From the range of wild Cistus many beautiful garden hybrids have been developed and it is worth finding a Pepiniere that specialize in plants for dry gardens as their Cistus will all be named. In a garden centre they are just mainly called Cistus and one does not know how they will look.
Nearly all Cistus have single 5 petal flowers ( like a wild rose) which have a delicate look of crushed tissue paper. They flower from May to July which is not a long period but is well worth waiting for. The flowers appear in the morning and petals fall in the late afternoon but they are abundant. The flowers of the different varieties come in different sizes and the colours are white, or pale pink to almost magenta all with yellow centers  and on some varieties a brown or wine coloured sploge at the base of each petal. The shrubs are evergreens so make all year interest especially if kept in shape.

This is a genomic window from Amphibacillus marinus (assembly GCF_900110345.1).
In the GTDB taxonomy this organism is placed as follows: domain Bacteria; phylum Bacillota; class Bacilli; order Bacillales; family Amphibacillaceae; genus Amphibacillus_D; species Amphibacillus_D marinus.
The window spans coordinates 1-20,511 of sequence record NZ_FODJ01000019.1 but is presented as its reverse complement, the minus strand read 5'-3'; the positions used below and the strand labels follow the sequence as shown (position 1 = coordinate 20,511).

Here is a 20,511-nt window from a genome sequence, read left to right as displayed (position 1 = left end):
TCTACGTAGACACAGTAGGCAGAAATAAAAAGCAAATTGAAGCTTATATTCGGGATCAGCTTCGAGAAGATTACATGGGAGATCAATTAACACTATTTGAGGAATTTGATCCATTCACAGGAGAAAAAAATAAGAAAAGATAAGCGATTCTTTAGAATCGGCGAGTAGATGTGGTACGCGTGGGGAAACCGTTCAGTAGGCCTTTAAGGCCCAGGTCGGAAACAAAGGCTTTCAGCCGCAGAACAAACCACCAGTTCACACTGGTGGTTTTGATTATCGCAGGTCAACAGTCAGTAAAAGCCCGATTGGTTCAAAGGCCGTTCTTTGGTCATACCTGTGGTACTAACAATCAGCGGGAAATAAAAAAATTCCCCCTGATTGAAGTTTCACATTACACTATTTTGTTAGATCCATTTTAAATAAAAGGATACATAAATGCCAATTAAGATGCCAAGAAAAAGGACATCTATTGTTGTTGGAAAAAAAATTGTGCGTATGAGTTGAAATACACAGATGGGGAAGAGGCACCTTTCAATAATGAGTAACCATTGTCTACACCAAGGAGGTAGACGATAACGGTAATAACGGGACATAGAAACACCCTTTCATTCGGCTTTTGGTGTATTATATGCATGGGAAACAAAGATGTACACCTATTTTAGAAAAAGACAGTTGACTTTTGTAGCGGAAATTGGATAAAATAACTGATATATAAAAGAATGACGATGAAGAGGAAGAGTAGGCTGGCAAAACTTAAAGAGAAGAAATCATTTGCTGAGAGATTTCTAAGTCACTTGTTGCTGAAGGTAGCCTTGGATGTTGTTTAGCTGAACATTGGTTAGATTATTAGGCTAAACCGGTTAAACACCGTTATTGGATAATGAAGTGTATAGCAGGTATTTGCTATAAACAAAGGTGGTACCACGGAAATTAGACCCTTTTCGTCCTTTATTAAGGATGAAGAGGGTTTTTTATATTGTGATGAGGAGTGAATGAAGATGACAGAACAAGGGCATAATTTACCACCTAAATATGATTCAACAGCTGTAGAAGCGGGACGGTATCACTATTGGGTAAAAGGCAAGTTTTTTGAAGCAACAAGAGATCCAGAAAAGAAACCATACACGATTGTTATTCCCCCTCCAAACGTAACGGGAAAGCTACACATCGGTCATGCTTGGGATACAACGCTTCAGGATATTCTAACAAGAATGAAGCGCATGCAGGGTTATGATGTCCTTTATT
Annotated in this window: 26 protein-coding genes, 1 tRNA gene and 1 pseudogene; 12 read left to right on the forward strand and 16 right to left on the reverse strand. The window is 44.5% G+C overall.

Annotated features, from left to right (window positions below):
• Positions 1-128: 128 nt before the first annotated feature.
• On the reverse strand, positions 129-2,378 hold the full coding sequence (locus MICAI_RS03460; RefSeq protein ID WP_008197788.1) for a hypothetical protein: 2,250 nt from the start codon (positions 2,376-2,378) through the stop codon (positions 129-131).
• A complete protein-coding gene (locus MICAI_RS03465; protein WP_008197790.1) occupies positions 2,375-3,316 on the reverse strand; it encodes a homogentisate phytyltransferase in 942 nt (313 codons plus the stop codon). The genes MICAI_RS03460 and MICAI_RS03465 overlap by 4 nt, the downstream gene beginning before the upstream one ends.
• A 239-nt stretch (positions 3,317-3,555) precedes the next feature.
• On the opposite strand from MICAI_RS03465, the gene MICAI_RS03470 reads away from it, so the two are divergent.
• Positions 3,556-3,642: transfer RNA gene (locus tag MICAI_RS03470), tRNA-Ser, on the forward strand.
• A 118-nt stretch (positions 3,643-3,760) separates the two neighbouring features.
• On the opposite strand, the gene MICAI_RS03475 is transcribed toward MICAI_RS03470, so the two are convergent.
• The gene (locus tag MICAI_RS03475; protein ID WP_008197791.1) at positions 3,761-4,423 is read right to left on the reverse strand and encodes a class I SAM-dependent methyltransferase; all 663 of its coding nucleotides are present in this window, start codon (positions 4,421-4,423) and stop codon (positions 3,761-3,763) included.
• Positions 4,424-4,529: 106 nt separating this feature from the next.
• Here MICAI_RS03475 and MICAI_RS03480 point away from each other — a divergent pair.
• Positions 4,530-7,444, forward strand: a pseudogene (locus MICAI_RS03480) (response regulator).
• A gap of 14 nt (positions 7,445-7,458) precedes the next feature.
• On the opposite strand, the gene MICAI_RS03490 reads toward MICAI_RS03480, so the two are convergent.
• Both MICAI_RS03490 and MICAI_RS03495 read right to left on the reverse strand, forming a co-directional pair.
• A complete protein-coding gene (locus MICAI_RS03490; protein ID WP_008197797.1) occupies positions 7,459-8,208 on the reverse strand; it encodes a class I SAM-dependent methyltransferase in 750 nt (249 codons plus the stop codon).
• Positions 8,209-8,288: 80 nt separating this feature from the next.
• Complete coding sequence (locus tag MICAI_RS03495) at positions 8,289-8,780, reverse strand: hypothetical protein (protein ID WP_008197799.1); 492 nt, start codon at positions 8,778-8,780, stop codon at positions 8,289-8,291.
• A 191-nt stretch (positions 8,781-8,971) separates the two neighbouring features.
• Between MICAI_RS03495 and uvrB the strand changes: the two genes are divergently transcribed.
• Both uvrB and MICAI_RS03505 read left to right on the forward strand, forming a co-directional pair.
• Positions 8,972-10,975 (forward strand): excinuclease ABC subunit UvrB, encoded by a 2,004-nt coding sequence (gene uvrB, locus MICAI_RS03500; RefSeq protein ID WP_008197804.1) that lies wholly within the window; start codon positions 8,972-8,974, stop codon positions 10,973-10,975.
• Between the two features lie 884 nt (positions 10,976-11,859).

Back left: Cistus x purpureua; Back right: Cistus 'Gracewood Pink'; in front Cistus pulverulentus

Most Cistus prefer alkaline soil though there are a few that prefer acid. They can take a lot of heat so do well in full sun but can cope with dappled shade and look good in a setting of mixed varieties under larger trees being very happy under our native pines and evergreen oaks. They are happiest in poor but well drained soil and need little water and no feeding.

            Back: Cistus purpureus; Front: Two Cistus pulverulentus                     


Planting time is May to September. When planting add no organic material or fertilizer but if possible add gritty sand. Water the hole you have dug and check that the water drains away quickly, if not find a dryer place. Soak the root ball a little but do not tease out the roots as they are very brittle. Do not plant deeply. Do not feed. Cistus are very happy in a gravel garden.

Cistus corbariensis